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Radiology. 2016 Nov;281(2):527-535. Epub 2016 May 31.

Blood-Brain Barrier Leakage in Patients with Early Alzheimer Disease.

Author information

1
From the Departments of Radiology and Nuclear Medicine (H.J.v.d.H., J.F.A.J., P.A.M.H., W.H.B.) and Department of Neuropsychology and Psychiatry/Alzheimer Center Limburg (H.J.v.d.H., S.B., F.R.J.V.), Maastricht University Medical Center, PO Box 5800, 6202 AZ, Maastricht, the Netherlands; School for Mental Health and Neuroscience, Maastricht University, Maastricht, the Netherlands (H.J.v.d.H., S.B., J.F.A.J., P.A.M.H., F.R.J.V., W.H.B.); and Departments of Radiology (M.J.P.v.O., M.A.v.B.) and Gerontology and Geriatrics (M.M.), Leiden University Medical Center, Leiden, the Netherlands.

Abstract

Purpose To investigate whether the blood-brain barrier (BBB) leaks blood-circulating substances in patients with early forms of Alzheimer disease (AD), and if so, to examine the extent and pattern of leakage. Materials and Methods This study was approved by the local medical ethical committees of the Maastricht University Medical Center and Leiden University Medical Center, and written informed consent was obtained from all subjects. For this pilot study, 16 patients with early AD and 17 healthy age-matched control subjects underwent dynamic contrast material-enhanced magnetic resonance (MR) imaging sequence with dual time resolution for 25 minutes. The Patlak graphical approach was used to quantify the BBB leakage rate and local blood plasma volume. Subsequent histogram analysis was used to determine the volume fraction of the leaking brain tissue. Differences were assessed with linear regression analysis, adjusted for confounding variables. Results The BBB leakage rate was significantly higher in patients compared with that in control subjects in the total gray matter (P < .05) and cortex (P = .03). Patients had a significantly higher volume fraction of the leaking brain tissue in the gray matter (P = .004), normal-appearing white matter (P < .04), deep gray matter (P = .01), and cortex (P = .004). When all subjects were considered, scores on the Mini-Mental State Examination decreased significantly with increasing leakage in the deep gray matter (P = .007) and cortex (P < .05). Conclusion The results of this study showed global BBB leakage in patients with early AD that is associated with cognitive decline. A compromised BBB may be part of a cascade of pathologic events that eventually lead to cognitive decline and dementia. ©RSNA, 2016 Online supplemental material is available for this article.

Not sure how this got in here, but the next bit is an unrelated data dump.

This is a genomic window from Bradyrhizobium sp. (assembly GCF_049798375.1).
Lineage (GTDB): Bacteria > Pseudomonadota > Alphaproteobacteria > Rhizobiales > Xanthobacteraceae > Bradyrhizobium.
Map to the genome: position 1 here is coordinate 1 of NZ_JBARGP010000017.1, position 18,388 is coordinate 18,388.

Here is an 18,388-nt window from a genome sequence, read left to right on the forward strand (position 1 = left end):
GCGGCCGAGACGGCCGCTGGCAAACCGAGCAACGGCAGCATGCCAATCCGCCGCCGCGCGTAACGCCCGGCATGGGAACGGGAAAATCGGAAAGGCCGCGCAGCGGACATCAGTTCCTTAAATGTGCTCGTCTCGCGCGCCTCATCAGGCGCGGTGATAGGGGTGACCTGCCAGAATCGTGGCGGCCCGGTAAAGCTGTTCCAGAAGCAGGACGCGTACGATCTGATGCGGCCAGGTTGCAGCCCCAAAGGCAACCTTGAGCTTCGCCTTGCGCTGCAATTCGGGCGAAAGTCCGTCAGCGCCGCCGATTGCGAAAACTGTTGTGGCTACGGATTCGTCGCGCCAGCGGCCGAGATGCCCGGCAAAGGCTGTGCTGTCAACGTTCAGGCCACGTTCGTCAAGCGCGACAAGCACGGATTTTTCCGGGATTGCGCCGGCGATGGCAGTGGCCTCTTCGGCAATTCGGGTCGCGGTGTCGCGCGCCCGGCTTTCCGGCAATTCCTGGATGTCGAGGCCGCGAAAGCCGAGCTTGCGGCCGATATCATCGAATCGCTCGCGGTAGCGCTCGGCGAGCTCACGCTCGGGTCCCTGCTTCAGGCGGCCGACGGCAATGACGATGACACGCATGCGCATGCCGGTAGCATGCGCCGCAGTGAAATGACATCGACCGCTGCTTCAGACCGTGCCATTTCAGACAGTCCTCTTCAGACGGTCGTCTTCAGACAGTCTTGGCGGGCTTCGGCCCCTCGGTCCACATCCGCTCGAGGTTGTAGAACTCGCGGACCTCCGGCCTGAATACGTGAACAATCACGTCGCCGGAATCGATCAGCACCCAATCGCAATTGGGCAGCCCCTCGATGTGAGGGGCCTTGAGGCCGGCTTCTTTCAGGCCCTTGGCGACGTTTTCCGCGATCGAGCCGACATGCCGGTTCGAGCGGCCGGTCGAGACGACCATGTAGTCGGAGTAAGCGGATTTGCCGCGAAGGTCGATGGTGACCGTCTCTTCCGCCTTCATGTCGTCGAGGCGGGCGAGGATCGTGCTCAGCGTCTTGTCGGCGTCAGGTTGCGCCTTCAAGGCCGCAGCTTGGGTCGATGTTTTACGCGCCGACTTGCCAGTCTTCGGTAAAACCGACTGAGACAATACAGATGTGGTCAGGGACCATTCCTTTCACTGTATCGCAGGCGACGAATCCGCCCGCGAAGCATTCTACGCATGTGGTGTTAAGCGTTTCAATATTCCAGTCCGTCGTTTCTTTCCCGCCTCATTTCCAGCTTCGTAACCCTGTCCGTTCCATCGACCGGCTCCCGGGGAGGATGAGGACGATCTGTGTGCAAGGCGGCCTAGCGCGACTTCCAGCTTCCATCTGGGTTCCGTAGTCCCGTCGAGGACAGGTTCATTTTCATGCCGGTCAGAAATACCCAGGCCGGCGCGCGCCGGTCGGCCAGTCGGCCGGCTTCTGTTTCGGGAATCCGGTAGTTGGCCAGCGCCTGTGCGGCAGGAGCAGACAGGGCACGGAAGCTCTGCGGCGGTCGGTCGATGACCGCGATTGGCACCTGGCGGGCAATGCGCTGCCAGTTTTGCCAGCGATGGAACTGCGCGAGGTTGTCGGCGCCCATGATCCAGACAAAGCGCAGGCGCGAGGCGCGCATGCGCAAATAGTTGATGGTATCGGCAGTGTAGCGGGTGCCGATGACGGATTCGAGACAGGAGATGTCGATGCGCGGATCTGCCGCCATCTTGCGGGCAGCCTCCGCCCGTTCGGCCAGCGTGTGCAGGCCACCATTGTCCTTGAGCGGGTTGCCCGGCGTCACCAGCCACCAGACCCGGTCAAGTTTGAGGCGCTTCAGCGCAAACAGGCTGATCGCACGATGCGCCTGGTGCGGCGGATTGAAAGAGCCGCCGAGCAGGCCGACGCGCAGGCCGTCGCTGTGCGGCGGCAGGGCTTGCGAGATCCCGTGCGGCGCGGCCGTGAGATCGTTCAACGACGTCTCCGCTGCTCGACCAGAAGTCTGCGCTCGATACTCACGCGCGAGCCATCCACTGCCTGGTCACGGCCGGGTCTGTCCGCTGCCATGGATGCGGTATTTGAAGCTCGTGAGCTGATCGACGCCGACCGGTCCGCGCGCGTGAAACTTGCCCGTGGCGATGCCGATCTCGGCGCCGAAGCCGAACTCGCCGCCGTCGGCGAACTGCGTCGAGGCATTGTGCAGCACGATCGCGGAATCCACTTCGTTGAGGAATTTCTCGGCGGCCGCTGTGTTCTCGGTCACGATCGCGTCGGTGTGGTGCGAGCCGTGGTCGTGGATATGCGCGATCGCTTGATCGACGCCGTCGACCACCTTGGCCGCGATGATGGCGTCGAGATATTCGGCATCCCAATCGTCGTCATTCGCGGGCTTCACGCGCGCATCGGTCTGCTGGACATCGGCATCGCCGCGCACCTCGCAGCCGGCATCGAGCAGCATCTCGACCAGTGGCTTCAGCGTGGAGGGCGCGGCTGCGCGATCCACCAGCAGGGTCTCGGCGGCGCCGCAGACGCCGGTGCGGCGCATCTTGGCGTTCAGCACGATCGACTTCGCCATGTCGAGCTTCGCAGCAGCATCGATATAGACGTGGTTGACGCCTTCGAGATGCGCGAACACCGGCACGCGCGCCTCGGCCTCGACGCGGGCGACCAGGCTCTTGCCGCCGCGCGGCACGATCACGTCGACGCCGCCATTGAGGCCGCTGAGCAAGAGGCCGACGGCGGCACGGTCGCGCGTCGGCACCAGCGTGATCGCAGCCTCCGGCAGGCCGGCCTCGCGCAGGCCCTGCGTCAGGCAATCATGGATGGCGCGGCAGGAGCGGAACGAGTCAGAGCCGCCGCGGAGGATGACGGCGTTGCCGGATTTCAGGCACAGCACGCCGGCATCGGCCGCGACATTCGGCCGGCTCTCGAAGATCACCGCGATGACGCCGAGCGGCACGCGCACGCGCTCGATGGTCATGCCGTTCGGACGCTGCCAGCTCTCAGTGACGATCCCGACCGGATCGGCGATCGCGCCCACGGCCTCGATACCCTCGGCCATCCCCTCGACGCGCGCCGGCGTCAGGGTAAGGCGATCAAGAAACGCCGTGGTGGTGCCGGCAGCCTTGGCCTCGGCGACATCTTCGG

PMID:
27243267
DOI:
10.1148/radiol.2016152244
[Indexed for MEDLINE]

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